My dad is a solitary man. Ever since I could remember, he’d spend most of his Friday nights nursing a giant Japanese beer mug and listening to Pink Floyd on his computer (or if he felt like shaking things up a little bit, he would play military strategy games). I don’t remember when I started joining him in his Friday night rituals, but some of my fondest memories come from sitting next to him and listening to “Wish You Were Here” on repeat.
It’s no secret that I’m a very big Mass Effect fan. I have an embarrassing amount of memorabilia decorating my room, I’ve replayed the entire series more then four times, and if you asked me to explain the history of the Krogan, I could answer you in a heartbeat. So, how does my dad come into play?
A couple of months ago when one of my brothers came home during his college break, I had set up shop in the living room since he had claimed the basement with his own Xbox. I was sitting playing the first Mass Effect game when my dad wandered in and plopped down on the recliner next to me. I was creating my Shepard, and he asked me to make the nose bigger until it was so large he began to laugh at how ridiculous it looked. A few days later, he barged into my room holding a copy of the first Mass Effect novel that I had lying around downstairs. “I found this and read it,” he told me. “Is there more?”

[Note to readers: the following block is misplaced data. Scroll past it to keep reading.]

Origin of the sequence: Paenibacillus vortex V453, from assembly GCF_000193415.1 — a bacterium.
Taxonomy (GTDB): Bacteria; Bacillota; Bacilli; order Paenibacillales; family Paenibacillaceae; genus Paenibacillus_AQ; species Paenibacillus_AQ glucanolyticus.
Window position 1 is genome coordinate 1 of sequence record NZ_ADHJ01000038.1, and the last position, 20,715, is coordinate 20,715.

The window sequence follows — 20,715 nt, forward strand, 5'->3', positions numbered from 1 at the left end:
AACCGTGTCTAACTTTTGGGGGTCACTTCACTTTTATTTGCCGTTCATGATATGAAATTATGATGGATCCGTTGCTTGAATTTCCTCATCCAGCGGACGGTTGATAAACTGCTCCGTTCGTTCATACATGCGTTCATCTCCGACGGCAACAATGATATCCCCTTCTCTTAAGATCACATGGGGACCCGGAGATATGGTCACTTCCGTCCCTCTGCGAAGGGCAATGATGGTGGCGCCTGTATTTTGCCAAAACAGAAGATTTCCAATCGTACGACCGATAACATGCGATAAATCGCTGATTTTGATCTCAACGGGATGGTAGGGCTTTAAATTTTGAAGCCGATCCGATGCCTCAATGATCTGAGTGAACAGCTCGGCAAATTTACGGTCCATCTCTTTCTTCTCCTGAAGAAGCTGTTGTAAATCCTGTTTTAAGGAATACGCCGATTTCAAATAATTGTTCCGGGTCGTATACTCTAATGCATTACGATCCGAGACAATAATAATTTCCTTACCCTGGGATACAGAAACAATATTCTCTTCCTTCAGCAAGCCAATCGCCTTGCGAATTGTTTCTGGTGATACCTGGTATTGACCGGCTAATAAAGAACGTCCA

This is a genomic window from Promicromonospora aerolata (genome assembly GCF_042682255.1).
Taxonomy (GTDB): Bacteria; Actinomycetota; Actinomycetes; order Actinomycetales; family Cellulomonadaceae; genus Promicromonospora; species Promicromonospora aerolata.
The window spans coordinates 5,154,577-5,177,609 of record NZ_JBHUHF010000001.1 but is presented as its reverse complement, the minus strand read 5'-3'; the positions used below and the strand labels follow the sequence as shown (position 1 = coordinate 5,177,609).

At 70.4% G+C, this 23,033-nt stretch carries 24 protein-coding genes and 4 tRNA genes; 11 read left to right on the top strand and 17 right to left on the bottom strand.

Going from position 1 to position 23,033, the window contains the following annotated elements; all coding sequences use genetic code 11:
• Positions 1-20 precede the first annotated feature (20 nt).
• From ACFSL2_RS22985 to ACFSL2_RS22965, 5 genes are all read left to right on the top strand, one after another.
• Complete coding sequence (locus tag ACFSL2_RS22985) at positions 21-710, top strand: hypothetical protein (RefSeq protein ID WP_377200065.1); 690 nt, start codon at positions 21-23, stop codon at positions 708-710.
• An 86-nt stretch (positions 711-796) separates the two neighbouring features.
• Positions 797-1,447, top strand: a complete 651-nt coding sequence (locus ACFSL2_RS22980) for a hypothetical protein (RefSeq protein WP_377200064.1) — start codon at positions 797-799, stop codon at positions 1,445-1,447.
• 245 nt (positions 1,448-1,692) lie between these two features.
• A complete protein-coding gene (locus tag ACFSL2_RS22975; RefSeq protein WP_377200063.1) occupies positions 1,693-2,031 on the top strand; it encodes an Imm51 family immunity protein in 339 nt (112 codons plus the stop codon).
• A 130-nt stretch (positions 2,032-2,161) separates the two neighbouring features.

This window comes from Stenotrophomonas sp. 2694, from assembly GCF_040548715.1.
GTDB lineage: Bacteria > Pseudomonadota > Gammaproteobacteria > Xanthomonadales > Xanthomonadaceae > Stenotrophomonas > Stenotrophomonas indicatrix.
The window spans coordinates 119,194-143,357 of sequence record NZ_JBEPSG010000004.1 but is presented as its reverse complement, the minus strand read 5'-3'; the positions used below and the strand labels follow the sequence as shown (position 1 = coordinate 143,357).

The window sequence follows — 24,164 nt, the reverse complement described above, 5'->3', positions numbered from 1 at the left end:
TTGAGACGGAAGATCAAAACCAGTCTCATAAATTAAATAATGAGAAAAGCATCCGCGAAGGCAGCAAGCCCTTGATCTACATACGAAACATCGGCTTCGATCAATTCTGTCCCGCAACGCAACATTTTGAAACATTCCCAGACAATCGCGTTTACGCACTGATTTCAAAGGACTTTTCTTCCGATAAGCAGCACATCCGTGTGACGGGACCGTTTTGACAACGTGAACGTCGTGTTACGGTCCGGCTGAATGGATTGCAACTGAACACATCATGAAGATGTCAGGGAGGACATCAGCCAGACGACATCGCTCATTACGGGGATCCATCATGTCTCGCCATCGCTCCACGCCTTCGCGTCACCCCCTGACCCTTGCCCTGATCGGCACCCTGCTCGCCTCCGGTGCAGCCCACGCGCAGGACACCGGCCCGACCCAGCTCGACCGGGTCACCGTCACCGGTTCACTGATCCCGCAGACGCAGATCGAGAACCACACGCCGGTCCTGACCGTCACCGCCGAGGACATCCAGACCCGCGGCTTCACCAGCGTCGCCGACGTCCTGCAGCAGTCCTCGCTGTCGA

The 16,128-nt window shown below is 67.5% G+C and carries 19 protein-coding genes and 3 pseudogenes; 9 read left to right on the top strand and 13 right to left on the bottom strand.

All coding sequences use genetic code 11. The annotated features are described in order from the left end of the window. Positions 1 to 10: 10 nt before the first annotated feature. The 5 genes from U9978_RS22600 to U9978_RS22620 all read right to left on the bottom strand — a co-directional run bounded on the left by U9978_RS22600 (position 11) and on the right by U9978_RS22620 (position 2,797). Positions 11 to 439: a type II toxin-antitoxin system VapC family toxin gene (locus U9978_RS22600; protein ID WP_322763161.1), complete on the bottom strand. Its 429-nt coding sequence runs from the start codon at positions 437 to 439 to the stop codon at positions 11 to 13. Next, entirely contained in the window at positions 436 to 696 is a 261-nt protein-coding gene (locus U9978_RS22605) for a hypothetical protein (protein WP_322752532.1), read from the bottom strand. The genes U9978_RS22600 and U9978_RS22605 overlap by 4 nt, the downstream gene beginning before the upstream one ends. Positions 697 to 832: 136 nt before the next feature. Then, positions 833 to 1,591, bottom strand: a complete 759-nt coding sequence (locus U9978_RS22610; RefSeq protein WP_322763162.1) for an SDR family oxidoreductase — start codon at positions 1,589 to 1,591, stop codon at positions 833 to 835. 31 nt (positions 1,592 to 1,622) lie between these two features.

My dad found the book and read it out of sheer boredom. I was pleasantly surprised. He’s now read all three of the novels and we even had a conversation about Saren. “When I come back from dropping Alex off at college, you should show me that game again.” Wait. My 55-year-old father wanted me to introduce him to Mass Effect?
And so I did. After explaining to him how an Xbox controller worked and letting him get used to the controls, he was invested. He would ask me questions about what was going on, or asked if he could just “punch that guy.” He was a little slow since he was used to playing games on his computer, but one Saturday night we stayed up until close to 2:00 AM. He made typical dad jokes and ran around in circles, but watching him play was fun for me.
“Don’t play without me,” I would tell him. Of course, he didn’t listen to me. I remember walking downstairs early in the morning to grab a drink and be surprised to see him still sitting on the recliner playing Mass Effect. I have to admit that being able to have a conversation on how we felt about geth was great.
Eventually, he had to stop playing, but those few weeks that he spent playing the game still resonate with me. Being able to share with him a game that I very much enjoyed reminded me of when we would listen to Pink Floyd together. I absolutely loved that we shared our interests with each other.
I never thought that I’d see the day when my dad would play Mass Effect. I can’t describe the feeling. Sharing something that I considered very important to me with someone who I thought wouldn’t be interested was very special to me. I’m glad that I could sit next to him and watch him go through what I did and see him enjoy it just as much as I had. It’s a kind of father/daughter bonding I never expected.
If you’re reading this: Hi, Dad! I’m on the internet!